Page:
When is Alum Appropriate?
This question may be as much a question of lake management philosophy as one of lake management policy. We know alum can control internal phosphorus release, and we know alum can also control phosphorus inputs when applied directly to inflowing water. Most often, the question to ask is, “when is the use of alum appropriate in terms balancing the management of the cause of excess phosphorus versus simply neutralizing excess phosphorus in the lake?”

There are a number of ways to consider this question. Managing the cause of excess phosphorus is the preferred approach. This view is widely held by lake management practitioners. Why keep treating symptoms without addressing the underlying causes? This watershed approach is advocated by the US EPA, NALMS and many others.

In light of the watershed approach espoused above, there are many cases where using the watershed approach exclusively may neither mitigate excess phosphorus in lakes nor even be feasible (see Welch and Jacoby 2001; Osgood 2000). Thus, the use of alum may be the only practical way to accomplish meaningful and timely water quality improvements. Using alum as an element of a comprehensive watershed and lake management program will often be needed to achieve meaningful results in a timely and cost-effective manner.

Considering that alum applications may be effective for 5 to 15 years (Welch and Cooke 1999), as well as the fact that watershed phosphorus control seldom goes far enough, repeated applications on some periodic basis will likely be necessary. In extreme cases, annual alum applications have been proposed (Osgood & Nürnberg 2002).

Increased water clarity following alum applications can have the unintended effect of increasing light availability and therefore increasing the area of rooted plant growth in lakes.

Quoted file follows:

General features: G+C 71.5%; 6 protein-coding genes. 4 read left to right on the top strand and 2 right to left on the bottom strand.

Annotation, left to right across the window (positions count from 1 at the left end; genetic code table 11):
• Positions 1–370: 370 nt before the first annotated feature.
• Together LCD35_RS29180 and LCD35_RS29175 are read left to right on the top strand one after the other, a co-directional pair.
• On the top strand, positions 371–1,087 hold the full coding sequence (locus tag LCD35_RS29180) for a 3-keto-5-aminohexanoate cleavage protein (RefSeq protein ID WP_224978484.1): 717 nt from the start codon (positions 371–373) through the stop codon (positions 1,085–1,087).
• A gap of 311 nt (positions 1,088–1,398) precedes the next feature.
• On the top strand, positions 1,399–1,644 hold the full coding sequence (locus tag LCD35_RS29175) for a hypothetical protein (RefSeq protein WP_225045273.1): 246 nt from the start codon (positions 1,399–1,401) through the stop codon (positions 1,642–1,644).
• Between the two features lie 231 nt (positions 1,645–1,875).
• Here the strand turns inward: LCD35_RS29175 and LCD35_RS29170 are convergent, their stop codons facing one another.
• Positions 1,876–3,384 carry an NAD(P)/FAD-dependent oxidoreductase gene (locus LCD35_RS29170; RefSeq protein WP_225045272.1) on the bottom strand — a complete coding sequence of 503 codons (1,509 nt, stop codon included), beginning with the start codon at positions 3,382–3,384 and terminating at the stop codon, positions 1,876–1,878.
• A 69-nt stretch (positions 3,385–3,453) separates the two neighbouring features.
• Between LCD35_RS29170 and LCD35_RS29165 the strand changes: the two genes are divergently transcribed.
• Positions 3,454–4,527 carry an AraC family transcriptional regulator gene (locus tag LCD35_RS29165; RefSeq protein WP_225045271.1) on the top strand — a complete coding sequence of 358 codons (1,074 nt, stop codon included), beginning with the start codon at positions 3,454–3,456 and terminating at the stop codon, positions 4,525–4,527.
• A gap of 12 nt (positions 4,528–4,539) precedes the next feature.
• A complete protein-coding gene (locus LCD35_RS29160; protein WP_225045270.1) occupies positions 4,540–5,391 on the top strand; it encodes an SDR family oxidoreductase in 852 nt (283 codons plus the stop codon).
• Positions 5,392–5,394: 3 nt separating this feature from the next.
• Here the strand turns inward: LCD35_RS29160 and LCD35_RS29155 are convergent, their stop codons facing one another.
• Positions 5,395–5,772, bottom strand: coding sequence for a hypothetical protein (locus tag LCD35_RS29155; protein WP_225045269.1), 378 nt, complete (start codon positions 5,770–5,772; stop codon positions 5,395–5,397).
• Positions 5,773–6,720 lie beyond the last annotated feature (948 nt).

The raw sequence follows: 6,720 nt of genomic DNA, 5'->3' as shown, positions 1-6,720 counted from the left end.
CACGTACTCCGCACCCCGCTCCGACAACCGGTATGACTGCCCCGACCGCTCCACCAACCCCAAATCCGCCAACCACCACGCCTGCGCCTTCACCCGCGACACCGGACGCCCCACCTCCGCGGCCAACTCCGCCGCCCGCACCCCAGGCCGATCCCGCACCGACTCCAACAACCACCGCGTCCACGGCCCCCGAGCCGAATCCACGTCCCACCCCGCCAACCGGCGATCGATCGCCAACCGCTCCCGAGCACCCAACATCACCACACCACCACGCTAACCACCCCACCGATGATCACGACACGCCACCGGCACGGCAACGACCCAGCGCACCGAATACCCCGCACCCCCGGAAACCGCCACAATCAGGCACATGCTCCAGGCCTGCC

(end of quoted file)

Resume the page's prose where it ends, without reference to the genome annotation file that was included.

Issues & Concerns
Alum is a safe and effective method to mitigate excess phosphorus in lakes and reservoirs. Note, there are many other methods and approaches to consider in managing lakes (see Wagner 2001). The concerns with using alum cited here can be managed or balanced.

NALMS Positions

  1. Alum is a safe and effective lake management tool.
  2. Alum applications should be designed and controlled to avoid concerns with toxicity to aquatic life.
  3. Watershed management is an essential element of protecting and managing lakes. In cases where watershed phosphorus reductions are neither adequate nor timely, alum is an appropriate tool to accomplish meaningful water quality objectives.

Osgood, D. 2000. Planning for Better Lakes: Lake sensitivity to phosphorus change. LakeLine Fall 2000.

Osgood, D. and G. Nürnberg. 2002. Planning for Better Lakes: what does it take? LakeLine Fall 2002.

Wagner, K. 2001. Management Techniques within the Lake or Reservoir. In: Managing lakes and reservoirs. North American Lake Management Society, the Terrene Institute and U.S. Environmental Protection Agency available in NALMS Bookstore).

Welch, E.B. and G.D. Cooke. 1999. Effectiveness and longevity of phosphorus inactivation with alum. Lake and Reservoir Management 15:5-27.

Welch, E.B. and J.M. Jacoby. 2001. On determining the principal source of phosphorus causing summer algal blooms in Western Washington lakes. Lake and Reservoir Management 17:55-65.

Adopted by the NALMS Board of Directors on February 26, 2004